Author: Pete Loughlin

This week, Berlin hosted the 8th EXPP conference - the largest e-invoicing conference of this kind in the world. An eclectic mix of solution vendors, thought leaders and experts from no less than 36 countries, it's a melting pot where friendships are forged, partnerships positioned and, for a couple of days, commercial rivalries put to one side to advance the cause of common sense in business. EXPP isn't like most conferences. There are very few potential buyers and as a lead generation opportunity for solution providers it would not be considered a great success but the fact that exhibitors come back year after year speaks volumes for the value of the event.

Operating on a global basis can be tough. American companies trying to port solutions across the pond for example, find out very quickly that what works in the US does doesn't necessarily fit in Europe. Just because we speak the same language (almost) and just because we have a similar culture, doesn't mean the local idiosyncrasies can be ignored. And this is especially true with e-invoicing. The rules for e-invoicing are different from country to country. Even within the European Community where the rules are supposed to be the same - they're different. A global solution has to accommodate local needs. That's why it's good to see Tradeshift continue to grow globally by thinking local.

I once lived in a house with a large kitchen with a white tiled floor that was difficult to keep clean. Dark colored soles on shoes would leave unsightly marks and even the slightest spillage would stand out like a sore thumb. We quickly got used to it however and we learned to remove our shoes and clean it very regularly.  The downside of the white floor was that we needed to work hard to keep it clean. The upside was it was spotless. An operating theater in a hospital was no cleaner. You could have safely performed open-heart surgery in our kitchen. Most people don’t choose white floors or carpets especially if you have young kids or pets. Darker colors or patterns camouflage the reality of life and it’s easier to live with a few grubby marks if you can’t see them and it’s exactly the same when organizations specify their business technology solutions. They specify solutions that fit in with the realities of a complex set of business process and design a solution that fits in with that. And quite right too you may say but I’d disagree. Sometimes you need a white carpet solution.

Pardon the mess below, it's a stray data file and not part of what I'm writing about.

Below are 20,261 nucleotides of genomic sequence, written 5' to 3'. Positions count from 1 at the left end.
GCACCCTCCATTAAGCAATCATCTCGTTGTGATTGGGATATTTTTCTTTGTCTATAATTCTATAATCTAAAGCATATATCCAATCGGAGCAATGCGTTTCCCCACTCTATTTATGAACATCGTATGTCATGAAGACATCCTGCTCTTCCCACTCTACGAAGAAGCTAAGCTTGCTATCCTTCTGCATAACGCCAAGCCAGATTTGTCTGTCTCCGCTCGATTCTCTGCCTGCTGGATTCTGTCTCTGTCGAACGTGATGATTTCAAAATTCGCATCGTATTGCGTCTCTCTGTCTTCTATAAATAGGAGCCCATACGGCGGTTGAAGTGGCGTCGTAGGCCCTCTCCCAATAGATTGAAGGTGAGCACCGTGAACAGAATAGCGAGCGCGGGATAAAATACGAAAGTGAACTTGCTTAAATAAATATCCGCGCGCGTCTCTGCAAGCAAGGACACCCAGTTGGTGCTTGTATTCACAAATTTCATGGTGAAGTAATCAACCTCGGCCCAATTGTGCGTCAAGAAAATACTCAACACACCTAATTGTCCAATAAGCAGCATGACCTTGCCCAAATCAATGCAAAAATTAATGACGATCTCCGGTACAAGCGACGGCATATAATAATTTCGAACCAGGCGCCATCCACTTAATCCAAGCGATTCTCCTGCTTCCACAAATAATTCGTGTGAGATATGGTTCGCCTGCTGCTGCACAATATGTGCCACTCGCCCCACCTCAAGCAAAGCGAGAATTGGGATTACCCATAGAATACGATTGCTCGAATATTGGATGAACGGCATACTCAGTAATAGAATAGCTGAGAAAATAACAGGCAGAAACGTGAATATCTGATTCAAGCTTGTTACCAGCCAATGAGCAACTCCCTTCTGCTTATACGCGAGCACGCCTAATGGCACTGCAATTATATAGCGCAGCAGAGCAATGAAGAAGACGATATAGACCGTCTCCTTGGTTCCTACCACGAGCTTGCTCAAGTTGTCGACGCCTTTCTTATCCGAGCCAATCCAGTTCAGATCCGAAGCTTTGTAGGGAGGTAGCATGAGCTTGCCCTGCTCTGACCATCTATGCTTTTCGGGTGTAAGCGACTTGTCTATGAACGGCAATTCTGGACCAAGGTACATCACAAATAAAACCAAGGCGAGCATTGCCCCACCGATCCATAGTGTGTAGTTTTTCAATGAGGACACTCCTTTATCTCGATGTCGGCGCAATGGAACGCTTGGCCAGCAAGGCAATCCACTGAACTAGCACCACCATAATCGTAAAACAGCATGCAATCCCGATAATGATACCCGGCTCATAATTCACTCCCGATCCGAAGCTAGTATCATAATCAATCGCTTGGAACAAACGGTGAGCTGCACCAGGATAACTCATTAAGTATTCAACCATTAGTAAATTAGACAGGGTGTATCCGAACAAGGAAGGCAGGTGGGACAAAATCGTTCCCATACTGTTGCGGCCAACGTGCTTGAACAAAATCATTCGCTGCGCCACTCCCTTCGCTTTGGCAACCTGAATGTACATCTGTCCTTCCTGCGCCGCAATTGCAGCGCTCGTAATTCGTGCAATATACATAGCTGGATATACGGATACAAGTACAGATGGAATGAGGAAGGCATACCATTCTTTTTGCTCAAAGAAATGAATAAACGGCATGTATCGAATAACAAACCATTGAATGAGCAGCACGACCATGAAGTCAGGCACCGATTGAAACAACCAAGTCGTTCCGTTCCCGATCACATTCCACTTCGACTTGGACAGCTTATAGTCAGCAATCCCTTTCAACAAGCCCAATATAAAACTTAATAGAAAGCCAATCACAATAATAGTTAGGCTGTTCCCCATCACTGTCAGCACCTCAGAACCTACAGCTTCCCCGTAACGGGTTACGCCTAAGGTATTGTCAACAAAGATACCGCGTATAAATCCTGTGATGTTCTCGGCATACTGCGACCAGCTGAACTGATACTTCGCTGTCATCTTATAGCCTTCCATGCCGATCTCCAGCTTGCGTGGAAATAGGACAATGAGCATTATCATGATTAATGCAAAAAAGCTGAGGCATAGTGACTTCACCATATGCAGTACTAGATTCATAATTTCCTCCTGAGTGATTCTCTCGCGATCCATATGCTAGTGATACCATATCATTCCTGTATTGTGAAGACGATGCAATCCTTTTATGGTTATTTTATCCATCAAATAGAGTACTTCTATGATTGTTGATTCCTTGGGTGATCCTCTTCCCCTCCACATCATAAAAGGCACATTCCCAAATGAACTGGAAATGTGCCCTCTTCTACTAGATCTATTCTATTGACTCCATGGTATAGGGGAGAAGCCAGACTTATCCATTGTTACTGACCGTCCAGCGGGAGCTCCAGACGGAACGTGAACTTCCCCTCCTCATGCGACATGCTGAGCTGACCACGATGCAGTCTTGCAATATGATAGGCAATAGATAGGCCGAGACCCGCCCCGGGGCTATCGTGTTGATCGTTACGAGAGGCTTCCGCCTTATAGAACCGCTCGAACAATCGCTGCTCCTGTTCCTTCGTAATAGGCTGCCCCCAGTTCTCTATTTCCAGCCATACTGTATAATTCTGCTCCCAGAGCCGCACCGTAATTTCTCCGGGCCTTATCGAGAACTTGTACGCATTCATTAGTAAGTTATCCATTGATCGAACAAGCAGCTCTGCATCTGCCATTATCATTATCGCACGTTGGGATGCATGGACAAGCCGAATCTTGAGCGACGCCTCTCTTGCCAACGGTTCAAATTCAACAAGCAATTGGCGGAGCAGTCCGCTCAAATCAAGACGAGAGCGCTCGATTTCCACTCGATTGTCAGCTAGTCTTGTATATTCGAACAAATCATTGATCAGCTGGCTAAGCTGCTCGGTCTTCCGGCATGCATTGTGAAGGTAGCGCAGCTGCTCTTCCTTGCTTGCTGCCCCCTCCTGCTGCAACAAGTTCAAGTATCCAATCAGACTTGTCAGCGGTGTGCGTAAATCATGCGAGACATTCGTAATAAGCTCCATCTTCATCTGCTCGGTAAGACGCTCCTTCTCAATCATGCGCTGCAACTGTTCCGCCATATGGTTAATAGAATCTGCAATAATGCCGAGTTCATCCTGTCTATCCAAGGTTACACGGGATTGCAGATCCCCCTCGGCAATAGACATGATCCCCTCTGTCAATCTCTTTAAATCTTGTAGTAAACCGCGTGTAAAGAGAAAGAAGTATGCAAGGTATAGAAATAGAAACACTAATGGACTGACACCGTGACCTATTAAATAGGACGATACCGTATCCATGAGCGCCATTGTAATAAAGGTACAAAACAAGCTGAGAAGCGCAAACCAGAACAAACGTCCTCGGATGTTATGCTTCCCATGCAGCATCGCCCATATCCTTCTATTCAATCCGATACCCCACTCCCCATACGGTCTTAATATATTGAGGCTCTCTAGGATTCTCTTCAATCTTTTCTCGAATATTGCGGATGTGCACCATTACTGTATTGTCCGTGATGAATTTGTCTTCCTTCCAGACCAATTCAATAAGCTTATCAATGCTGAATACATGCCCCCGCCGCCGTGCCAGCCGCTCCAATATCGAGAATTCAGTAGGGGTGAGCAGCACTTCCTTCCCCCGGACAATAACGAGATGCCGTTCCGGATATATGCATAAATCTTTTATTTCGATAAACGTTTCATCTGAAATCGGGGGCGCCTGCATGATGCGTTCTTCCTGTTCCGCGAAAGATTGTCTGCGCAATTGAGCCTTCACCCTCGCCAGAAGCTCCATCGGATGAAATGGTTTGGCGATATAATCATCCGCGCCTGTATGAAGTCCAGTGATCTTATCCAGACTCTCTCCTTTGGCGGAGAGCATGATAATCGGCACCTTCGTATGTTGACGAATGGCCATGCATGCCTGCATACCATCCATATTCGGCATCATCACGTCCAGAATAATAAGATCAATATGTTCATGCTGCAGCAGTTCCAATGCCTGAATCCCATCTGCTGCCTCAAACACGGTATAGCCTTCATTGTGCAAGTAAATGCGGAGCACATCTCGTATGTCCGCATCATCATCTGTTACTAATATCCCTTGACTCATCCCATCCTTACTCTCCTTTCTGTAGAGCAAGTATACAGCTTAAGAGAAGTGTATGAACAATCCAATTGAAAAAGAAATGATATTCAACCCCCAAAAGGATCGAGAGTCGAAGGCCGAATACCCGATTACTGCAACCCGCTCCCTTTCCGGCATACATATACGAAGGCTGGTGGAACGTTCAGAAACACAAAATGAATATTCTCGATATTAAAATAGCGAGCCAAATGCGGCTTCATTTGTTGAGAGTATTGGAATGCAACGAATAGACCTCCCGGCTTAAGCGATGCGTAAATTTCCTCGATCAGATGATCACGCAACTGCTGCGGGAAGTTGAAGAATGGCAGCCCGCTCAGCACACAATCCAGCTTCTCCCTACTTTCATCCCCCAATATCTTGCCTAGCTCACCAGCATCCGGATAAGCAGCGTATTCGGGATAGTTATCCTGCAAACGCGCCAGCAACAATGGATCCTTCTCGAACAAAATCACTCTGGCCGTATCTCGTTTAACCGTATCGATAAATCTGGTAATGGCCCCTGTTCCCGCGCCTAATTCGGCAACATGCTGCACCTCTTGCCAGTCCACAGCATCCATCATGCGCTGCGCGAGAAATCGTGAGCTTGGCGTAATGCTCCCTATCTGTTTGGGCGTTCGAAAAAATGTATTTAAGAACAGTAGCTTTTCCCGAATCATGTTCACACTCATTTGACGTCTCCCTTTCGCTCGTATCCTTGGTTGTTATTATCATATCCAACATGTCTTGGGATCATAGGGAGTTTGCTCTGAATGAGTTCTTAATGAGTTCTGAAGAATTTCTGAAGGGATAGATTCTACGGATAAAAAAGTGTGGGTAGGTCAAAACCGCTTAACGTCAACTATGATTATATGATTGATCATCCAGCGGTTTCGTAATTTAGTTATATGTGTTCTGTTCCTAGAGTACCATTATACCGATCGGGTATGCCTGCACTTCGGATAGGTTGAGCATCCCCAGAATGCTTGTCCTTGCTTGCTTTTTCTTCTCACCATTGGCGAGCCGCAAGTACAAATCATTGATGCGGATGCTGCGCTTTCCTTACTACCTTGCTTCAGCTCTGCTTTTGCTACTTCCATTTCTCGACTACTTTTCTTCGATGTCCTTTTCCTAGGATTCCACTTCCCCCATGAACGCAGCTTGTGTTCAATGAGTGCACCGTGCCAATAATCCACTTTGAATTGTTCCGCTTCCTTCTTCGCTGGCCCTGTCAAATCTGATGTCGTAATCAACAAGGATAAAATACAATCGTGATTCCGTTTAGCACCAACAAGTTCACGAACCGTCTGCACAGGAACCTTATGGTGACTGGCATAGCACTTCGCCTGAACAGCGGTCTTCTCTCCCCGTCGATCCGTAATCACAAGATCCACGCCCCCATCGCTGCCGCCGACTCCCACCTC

Calling it an idiot’s guide is fairly safe. I’m unlikely to offend anyone. The fact that you’re reading this confirms you’re not an idiot. There has been some pretty high profile research into the power and effectiveness of social media. McKinsey estimate that it’s worth $1.3 trillion in terms of the extra value that the global economy can extract through it’s use. And we do see it used effectively. The B2C use case of viral marketing campaigns and the damage limitation campaigns (O2 deserves a medal for their recent success in managing the fallout from a network outage using twitter and, importantly, a sense of humour.) I spoke to Renette Youssef, CMO at Tradeshift recently about how they use social media as a powerful marketing tool. (You can listen to the podcast here). But how do individual professionals in procurement or finance use social media in a professional context? We see celebrities using social media all the time but as professionals, what value is there in sharing with our followers what we had for breakfast? And is it really a good idea to share pictures of your Friday night out?